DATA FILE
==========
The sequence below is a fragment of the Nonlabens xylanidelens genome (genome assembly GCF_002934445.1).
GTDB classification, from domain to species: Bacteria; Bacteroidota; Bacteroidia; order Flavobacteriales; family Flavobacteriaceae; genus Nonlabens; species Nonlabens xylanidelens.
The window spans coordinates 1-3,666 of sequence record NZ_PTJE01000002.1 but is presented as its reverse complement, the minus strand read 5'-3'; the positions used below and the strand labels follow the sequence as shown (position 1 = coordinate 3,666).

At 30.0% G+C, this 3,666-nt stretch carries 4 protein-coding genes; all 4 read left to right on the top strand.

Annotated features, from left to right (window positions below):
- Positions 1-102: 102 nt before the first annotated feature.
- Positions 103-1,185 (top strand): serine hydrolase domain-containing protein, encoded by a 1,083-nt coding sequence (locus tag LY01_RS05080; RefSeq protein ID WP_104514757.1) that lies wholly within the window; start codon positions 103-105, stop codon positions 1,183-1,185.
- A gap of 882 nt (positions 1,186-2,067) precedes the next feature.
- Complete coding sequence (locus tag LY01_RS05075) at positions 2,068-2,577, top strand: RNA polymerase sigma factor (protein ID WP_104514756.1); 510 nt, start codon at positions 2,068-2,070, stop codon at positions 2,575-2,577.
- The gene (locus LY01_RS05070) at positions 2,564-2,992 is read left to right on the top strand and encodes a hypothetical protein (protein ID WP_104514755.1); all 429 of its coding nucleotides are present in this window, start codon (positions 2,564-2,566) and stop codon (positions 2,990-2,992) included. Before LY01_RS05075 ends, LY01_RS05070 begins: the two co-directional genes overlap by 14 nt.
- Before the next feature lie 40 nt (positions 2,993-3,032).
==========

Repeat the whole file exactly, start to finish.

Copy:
The sequence below is a fragment of the Nonlabens xylanidelens genome (genome assembly GCF_002934445.1).
GTDB classification, from domain to species: Bacteria; Bacteroidota; Bacteroidia; order Flavobacteriales; family Flavobacteriaceae; genus Nonlabens; species Nonlabens xylanidelens.
The window spans coordinates 1-3,666 of sequence record NZ_PTJE01000002.1 but is presented as its reverse complement, the minus strand read 5'-3'; the positions used below and the strand labels follow the sequence as shown (position 1 = coordinate 3,666).

At 30.0% G+C, this 3,666-nt stretch carries 4 protein-coding genes; all 4 read left to right on the top strand.

Annotated features, from left to right (window positions below):
- Positions 1-102: 102 nt before the first annotated feature.
- Positions 103-1,185 (top strand): serine hydrolase domain-containing protein, encoded by a 1,083-nt coding sequence (locus tag LY01_RS05080; RefSeq protein ID WP_104514757.1) that lies wholly within the window; start codon positions 103-105, stop codon positions 1,183-1,185.
- A gap of 882 nt (positions 1,186-2,067) precedes the next feature.
- Complete coding sequence (locus tag LY01_RS05075) at positions 2,068-2,577, top strand: RNA polymerase sigma factor (protein ID WP_104514756.1); 510 nt, start codon at positions 2,068-2,070, stop codon at positions 2,575-2,577.
- The gene (locus LY01_RS05070) at positions 2,564-2,992 is read left to right on the top strand and encodes a hypothetical protein (protein ID WP_104514755.1); all 429 of its coding nucleotides are present in this window, start codon (positions 2,564-2,566) and stop codon (positions 2,990-2,992) included. Before LY01_RS05075 ends, LY01_RS05070 begins: the two co-directional genes overlap by 14 nt.
- Before the next feature lie 40 nt (positions 2,993-3,032).